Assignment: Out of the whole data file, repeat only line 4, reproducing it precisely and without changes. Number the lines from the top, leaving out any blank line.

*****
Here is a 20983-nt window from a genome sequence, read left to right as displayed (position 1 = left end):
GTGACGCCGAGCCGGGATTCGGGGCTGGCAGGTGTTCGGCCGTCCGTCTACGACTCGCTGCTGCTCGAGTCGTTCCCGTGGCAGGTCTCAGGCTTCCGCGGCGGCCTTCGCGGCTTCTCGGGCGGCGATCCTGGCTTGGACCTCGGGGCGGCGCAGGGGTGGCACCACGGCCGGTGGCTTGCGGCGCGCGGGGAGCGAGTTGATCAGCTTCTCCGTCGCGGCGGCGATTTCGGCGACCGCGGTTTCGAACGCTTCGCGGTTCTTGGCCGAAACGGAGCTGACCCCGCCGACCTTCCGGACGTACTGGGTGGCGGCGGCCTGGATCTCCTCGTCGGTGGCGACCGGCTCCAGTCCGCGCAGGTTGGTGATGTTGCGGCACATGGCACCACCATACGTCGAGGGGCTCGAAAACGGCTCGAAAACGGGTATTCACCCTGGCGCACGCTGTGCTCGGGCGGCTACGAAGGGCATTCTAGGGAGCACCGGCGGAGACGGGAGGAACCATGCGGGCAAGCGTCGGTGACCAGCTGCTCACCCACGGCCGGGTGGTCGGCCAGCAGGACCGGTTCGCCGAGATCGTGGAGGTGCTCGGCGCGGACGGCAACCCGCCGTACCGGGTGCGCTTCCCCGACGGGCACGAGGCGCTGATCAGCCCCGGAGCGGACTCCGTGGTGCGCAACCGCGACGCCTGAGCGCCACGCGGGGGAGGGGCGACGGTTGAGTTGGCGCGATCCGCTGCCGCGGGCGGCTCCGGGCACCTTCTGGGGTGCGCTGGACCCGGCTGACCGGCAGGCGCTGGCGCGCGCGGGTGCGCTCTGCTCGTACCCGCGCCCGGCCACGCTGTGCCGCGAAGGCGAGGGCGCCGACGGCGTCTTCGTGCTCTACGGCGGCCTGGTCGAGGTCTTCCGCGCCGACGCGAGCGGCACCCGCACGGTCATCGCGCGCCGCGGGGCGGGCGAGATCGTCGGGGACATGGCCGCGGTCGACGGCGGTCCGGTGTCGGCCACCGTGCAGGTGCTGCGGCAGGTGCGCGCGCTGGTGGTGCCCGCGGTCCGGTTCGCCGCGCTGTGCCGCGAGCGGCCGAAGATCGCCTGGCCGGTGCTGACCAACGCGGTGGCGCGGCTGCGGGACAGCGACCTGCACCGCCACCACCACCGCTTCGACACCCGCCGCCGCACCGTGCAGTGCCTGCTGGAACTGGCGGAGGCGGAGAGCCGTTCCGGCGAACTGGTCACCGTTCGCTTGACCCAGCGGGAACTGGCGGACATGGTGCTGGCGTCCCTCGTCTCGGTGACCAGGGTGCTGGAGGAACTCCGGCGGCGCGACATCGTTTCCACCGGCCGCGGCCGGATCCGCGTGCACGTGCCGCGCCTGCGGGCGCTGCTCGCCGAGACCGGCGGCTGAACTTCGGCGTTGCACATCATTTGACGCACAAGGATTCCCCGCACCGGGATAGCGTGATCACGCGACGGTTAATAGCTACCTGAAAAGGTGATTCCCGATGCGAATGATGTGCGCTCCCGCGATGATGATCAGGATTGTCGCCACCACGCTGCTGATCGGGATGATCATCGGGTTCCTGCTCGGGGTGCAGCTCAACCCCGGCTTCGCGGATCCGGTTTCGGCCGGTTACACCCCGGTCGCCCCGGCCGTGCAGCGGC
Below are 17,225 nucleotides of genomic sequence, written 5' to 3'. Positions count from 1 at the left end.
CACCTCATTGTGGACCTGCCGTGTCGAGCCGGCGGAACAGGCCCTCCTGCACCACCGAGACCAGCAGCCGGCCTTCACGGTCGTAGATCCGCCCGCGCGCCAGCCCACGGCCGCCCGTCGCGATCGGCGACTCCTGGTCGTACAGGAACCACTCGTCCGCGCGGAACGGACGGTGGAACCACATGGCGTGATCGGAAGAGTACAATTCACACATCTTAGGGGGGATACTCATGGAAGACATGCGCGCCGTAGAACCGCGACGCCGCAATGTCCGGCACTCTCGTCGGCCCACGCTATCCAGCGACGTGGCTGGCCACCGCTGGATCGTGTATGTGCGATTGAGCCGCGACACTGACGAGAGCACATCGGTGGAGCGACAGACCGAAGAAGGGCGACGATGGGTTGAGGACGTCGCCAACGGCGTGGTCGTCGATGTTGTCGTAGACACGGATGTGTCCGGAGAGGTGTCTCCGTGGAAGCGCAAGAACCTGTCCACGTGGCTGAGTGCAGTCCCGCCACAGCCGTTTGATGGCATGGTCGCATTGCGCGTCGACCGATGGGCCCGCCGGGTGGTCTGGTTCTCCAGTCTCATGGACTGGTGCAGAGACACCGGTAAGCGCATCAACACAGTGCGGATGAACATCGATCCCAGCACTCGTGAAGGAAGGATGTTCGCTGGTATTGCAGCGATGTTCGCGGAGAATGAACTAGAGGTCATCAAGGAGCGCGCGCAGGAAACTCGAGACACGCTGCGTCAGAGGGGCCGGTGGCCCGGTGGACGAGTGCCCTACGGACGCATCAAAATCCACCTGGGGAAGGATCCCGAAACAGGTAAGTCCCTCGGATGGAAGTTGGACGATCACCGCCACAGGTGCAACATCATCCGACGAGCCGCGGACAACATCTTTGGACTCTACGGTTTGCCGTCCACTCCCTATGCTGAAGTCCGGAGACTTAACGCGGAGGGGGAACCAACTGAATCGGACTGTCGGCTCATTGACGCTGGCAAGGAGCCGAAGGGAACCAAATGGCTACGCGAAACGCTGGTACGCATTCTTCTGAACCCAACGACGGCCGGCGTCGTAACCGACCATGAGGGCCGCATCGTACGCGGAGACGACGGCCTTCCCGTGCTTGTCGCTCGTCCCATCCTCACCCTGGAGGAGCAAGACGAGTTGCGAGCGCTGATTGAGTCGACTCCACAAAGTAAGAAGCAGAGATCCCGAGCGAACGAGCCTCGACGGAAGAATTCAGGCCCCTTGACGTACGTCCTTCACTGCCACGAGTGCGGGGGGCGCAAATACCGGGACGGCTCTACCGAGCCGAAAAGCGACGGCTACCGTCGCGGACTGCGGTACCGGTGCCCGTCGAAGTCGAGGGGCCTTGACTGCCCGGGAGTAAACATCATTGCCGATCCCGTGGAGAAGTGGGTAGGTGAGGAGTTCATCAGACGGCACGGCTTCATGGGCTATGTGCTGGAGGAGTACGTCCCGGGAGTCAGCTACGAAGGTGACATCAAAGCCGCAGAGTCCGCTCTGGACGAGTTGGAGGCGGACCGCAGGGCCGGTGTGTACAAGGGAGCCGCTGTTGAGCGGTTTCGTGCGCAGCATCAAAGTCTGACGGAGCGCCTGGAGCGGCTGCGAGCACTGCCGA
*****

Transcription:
CACCTCATTGTGGACCTGCCGTGTCGAGCCGGCGGAACAGGCCCTCCTGCACCACCGAGACCAGCAGCCGGCCTTCACGGTCGTAGATCCGCCCGCGCGCCAGCCCACGGCCGCCCGTCGCGATCGGCGACTCCTGGTCGTACAGGAACCACTCGTCCGCGCGGAACGGACGGTGGAACCACATGGCGTGATCGGAAGAGTACAATTCACACATCTTAGGGGGGATACTCATGGAAGACATGCGCGCCGTAGAACCGCGACGCCGCAATGTCCGGCACTCTCGTCGGCCCACGCTATCCAGCGACGTGGCTGGCCACCGCTGGATCGTGTATGTGCGATTGAGCCGCGACACTGACGAGAGCACATCGGTGGAGCGACAGACCGAAGAAGGGCGACGATGGGTTGAGGACGTCGCCAACGGCGTGGTCGTCGATGTTGTCGTAGACACGGATGTGTCCGGAGAGGTGTCTCCGTGGAAGCGCAAGAACCTGTCCACGTGGCTGAGTGCAGTCCCGCCACAGCCGTTTGATGGCATGGTCGCATTGCGCGTCGACCGATGGGCCCGCCGGGTGGTCTGGTTCTCCAGTCTCATGGACTGGTGCAGAGACACCGGTAAGCGCATCAACACAGTGCGGATGAACATCGATCCCAGCACTCGTGAAGGAAGGATGTTCGCTGGTATTGCAGCGATGTTCGCGGAGAATGAACTAGAGGTCATCAAGGAGCGCGCGCAGGAAACTCGAGACACGCTGCGTCAGAGGGGCCGGTGGCCCGGTGGACGAGTGCCCTACGGACGCATCAAAATCCACCTGGGGAAGGATCCCGAAACAGGTAAGTCCCTCGGATGGAAGTTGGACGATCACCGCCACAGGTGCAACATCATCCGACGAGCCGCGGACAACATCTTTGGACTCTACGGTTTGCCGTCCACTCCCTATGCTGAAGTCCGGAGACTTAACGCGGAGGGGGAACCAACTGAATCGGACTGTCGGCTCATTGACGCTGGCAAGGAGCCGAAGGGAACCAAATGGCTACGCGAAACGCTGGTACGCATTCTTCTGAACCCAACGACGGCCGGCGTCGTAACCGACCATGAGGGCCGCATCGTACGCGGAGACGACGGCCTTCCCGTGCTTGTCGCTCGTCCCATCCTCACCCTGGAGGAGCAAGACGAGTTGCGAGCGCTGATTGAGTCGACTCCACAAAGTAAGAAGCAGAGATCCCGAGCGAACGAGCCTCGACGGAAGAATTCAGGCCCCTTGACGTACGTCCTTCACTGCCACGAGTGCGGGGGGCGCAAATACCGGGACGGCTCTACCGAGCCGAAAAGCGACGGCTACCGTCGCGGACTGCGGTACCGGTGCCCGTCGAAGTCGAGGGGCCTTGACTGCCCGGGAGTAAACATCATTGCCGATCCCGTGGAGAAGTGGGTAGGTGAGGAGTTCATCAGACGGCACGGCTTCATGGGCTATGTGCTGGAGGAGTACGTCCCGGGAGTCAGCTACGAAGGTGACATCAAAGCCGCAGAGTCCGCTCTGGACGAGTTGGAGGCGGACCGCAGGGCCGGTGTGTACAAGGGAGCCGCTGTTGAGCGGTTTCGTGCGCAGCATCAAAGTCTGACGGAGCGCCTGGAGCGGCTGCGAGCACTGCCGA